After a series of rather poor election results, your voters seem to be turning their back on you. Do you ever get fed up and really feel as though you want to turn your back on it, walk away and maybe take up gardening full-time?
Do I look fed up? Do I look as though I am about to turn my back?
The answer, Paul, is no and the reason the answer is no is that there are things I want to do in politics, things I have set out, and I don’t intend to be pushed off them. I intend to try and continue to complete them.
JOHN CRAIG (DAILY EXPRESS):
What do you think a Cabinet reshuffle will achieve? You seem to be acknowledging that the Government’s problem is one of personalities rather than policies.
No, I don’t necessary acknowledge that. Politics is like a moving stream, it moves on. All the way through Government there are people of talent and ability who wish to have their opportunity to show how they can serve their country in Government. Those changes necessarily start at senior levels and move down the ranks. I think that is a part of politics that all politicians live with.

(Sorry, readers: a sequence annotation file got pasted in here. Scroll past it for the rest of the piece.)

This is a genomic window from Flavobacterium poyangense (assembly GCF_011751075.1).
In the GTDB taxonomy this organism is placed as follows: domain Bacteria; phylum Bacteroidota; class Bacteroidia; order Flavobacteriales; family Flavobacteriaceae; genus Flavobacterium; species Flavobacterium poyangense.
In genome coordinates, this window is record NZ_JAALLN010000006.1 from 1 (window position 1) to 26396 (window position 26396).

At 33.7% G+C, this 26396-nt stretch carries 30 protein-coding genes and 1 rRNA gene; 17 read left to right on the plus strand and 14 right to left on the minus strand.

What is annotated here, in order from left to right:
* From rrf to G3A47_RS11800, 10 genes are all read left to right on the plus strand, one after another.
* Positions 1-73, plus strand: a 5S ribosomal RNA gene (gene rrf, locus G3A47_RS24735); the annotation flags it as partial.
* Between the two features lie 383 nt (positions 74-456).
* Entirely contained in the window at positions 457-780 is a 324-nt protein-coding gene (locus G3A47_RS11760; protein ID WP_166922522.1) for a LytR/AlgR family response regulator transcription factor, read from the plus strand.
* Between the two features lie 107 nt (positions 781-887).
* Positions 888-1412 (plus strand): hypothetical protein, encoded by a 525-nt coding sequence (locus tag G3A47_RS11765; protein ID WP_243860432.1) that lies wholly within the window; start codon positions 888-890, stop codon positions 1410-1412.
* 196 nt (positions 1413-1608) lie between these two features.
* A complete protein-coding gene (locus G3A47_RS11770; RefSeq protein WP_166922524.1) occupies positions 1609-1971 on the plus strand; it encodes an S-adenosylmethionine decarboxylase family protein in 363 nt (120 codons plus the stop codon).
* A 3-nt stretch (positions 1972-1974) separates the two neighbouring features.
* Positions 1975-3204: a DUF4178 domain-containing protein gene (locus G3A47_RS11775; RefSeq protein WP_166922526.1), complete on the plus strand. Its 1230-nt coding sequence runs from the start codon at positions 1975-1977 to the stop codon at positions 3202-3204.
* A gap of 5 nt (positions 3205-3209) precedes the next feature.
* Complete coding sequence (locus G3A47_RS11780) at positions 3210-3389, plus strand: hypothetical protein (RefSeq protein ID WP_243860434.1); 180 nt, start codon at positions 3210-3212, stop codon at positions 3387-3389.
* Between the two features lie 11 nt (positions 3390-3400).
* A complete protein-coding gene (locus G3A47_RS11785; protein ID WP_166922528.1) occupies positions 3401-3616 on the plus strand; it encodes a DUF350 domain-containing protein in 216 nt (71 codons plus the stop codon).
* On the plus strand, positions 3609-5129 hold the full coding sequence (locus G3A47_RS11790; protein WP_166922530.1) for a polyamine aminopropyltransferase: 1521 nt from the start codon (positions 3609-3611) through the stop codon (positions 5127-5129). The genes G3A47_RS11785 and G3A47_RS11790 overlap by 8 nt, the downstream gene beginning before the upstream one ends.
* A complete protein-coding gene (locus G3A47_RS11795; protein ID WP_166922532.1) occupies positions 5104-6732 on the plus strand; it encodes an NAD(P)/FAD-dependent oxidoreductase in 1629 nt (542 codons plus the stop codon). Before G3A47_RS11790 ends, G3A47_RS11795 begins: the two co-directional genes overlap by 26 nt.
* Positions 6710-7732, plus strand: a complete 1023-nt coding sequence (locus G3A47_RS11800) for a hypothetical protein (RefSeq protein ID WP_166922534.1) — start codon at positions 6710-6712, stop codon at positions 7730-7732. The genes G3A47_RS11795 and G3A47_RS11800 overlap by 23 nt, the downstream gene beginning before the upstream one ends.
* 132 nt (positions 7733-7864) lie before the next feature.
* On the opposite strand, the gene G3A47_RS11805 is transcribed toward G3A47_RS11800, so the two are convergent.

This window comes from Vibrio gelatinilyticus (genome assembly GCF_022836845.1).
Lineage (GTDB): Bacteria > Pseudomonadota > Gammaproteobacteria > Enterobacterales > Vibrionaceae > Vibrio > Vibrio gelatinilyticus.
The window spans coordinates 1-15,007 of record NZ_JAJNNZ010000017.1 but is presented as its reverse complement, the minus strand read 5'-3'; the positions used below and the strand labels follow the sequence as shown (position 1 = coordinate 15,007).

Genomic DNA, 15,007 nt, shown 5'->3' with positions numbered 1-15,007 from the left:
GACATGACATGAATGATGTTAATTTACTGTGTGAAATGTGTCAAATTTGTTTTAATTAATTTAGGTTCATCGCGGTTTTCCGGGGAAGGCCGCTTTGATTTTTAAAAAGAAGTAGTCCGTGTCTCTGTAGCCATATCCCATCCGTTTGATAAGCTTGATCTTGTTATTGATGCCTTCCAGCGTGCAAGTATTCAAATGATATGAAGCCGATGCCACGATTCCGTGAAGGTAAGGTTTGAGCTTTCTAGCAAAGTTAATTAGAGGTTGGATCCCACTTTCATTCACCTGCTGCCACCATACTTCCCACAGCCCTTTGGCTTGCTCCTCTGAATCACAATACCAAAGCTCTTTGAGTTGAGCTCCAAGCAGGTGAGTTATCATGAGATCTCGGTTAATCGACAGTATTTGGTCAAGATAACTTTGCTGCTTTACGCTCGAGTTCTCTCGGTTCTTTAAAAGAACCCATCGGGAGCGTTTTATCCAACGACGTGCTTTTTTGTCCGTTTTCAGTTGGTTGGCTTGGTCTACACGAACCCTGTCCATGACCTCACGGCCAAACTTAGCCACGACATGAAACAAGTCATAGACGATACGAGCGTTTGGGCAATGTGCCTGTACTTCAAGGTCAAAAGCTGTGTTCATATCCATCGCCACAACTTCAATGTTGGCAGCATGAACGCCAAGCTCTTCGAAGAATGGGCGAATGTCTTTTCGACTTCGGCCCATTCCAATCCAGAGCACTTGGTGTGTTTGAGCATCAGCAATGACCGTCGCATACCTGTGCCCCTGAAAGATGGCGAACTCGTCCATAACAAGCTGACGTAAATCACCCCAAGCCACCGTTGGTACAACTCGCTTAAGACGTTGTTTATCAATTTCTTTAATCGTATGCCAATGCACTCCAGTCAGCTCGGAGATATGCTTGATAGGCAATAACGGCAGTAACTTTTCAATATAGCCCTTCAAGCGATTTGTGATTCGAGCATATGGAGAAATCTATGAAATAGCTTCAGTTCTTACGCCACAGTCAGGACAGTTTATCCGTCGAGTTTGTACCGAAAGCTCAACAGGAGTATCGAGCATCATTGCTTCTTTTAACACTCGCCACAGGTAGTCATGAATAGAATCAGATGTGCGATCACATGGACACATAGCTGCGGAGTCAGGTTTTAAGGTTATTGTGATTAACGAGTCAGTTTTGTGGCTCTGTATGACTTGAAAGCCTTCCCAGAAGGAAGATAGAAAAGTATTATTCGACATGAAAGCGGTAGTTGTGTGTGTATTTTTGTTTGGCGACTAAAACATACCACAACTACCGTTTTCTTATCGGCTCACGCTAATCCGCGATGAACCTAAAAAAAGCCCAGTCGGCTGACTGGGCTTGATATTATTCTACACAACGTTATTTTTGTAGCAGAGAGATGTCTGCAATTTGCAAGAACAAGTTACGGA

Can you comment on your Party’s reverses in your own East Anglian backyard? Labour won in Norfolk and Suffolk and almost took your own seat of Cambridgeshire. Surely this is more than a mid-term protest?
I think if you look at the size of the turn-out in Cambridgeshire you will see precisely what happened. The Conservative vote largely stayed home, the Labour vote recovered and the Liberal vote I guess – though I haven’t studied it carefully – is pretty much where it usually is.